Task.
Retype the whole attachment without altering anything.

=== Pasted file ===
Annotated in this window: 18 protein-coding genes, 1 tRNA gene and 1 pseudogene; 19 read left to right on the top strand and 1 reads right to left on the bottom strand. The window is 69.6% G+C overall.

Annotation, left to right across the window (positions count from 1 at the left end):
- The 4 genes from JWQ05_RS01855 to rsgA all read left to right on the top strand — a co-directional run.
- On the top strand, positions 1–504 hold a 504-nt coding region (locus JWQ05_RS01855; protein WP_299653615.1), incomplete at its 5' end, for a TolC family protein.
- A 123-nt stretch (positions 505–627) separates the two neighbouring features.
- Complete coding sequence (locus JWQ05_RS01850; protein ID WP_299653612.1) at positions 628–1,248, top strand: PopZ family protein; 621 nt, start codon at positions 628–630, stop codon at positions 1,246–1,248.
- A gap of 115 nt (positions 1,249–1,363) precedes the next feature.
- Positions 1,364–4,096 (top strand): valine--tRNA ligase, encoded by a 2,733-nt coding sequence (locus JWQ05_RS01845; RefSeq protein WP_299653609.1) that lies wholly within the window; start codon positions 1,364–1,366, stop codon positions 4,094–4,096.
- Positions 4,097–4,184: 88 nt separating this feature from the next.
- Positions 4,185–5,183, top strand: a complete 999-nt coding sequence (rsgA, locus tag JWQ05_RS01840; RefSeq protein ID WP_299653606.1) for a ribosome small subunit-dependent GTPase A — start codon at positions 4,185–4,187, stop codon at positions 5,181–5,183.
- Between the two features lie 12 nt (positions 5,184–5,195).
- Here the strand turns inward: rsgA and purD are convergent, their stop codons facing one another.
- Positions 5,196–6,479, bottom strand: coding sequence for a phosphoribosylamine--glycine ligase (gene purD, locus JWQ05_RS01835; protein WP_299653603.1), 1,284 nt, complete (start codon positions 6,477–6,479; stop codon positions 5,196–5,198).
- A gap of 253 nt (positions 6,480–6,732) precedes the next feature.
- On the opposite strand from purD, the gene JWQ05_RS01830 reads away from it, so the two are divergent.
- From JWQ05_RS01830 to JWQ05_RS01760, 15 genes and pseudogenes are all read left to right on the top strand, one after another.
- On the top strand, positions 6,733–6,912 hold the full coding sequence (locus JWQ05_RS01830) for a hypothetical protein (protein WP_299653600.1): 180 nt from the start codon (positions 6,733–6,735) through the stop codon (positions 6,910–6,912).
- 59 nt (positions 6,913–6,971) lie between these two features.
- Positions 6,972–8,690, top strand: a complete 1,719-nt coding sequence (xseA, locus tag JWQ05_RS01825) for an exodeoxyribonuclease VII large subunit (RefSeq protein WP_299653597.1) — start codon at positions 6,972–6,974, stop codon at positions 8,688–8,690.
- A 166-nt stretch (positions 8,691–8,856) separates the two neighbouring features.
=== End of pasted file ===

Annotated in this window: 18 protein-coding genes, 1 tRNA gene and 1 pseudogene; 19 read left to right on the top strand and 1 reads right to left on the bottom strand. The window is 69.6% G+C overall.

Annotation, left to right across the window (positions count from 1 at the left end):
- The 4 genes from JWQ05_RS01855 to rsgA all read left to right on the top strand — a co-directional run.
- On the top strand, positions 1–504 hold a 504-nt coding region (locus JWQ05_RS01855; protein WP_299653615.1), incomplete at its 5' end, for a TolC family protein.
- A 123-nt stretch (positions 505–627) separates the two neighbouring features.
- Complete coding sequence (locus JWQ05_RS01850; protein ID WP_299653612.1) at positions 628–1,248, top strand: PopZ family protein; 621 nt, start codon at positions 628–630, stop codon at positions 1,246–1,248.
- A gap of 115 nt (positions 1,249–1,363) precedes the next feature.
- Positions 1,364–4,096 (top strand): valine--tRNA ligase, encoded by a 2,733-nt coding sequence (locus JWQ05_RS01845; RefSeq protein WP_299653609.1) that lies wholly within the window; start codon positions 1,364–1,366, stop codon positions 4,094–4,096.
- Positions 4,097–4,184: 88 nt separating this feature from the next.
- Positions 4,185–5,183, top strand: a complete 999-nt coding sequence (rsgA, locus tag JWQ05_RS01840; RefSeq protein ID WP_299653606.1) for a ribosome small subunit-dependent GTPase A — start codon at positions 4,185–4,187, stop codon at positions 5,181–5,183.
- Between the two features lie 12 nt (positions 5,184–5,195).
- Here the strand turns inward: rsgA and purD are convergent, their stop codons facing one another.
- Positions 5,196–6,479, bottom strand: coding sequence for a phosphoribosylamine--glycine ligase (gene purD, locus JWQ05_RS01835; protein WP_299653603.1), 1,284 nt, complete (start codon positions 6,477–6,479; stop codon positions 5,196–5,198).
- A gap of 253 nt (positions 6,480–6,732) precedes the next feature.
- On the opposite strand from purD, the gene JWQ05_RS01830 reads away from it, so the two are divergent.
- From JWQ05_RS01830 to JWQ05_RS01760, 15 genes and pseudogenes are all read left to right on the top strand, one after another.
- On the top strand, positions 6,733–6,912 hold the full coding sequence (locus JWQ05_RS01830) for a hypothetical protein (protein WP_299653600.1): 180 nt from the start codon (positions 6,733–6,735) through the stop codon (positions 6,910–6,912).
- 59 nt (positions 6,913–6,971) lie between these two features.
- Positions 6,972–8,690, top strand: a complete 1,719-nt coding sequence (xseA, locus tag JWQ05_RS01825) for an exodeoxyribonuclease VII large subunit (RefSeq protein WP_299653597.1) — start codon at positions 6,972–6,974, stop codon at positions 8,688–8,690.
- A 166-nt stretch (positions 8,691–8,856) separates the two neighbouring features.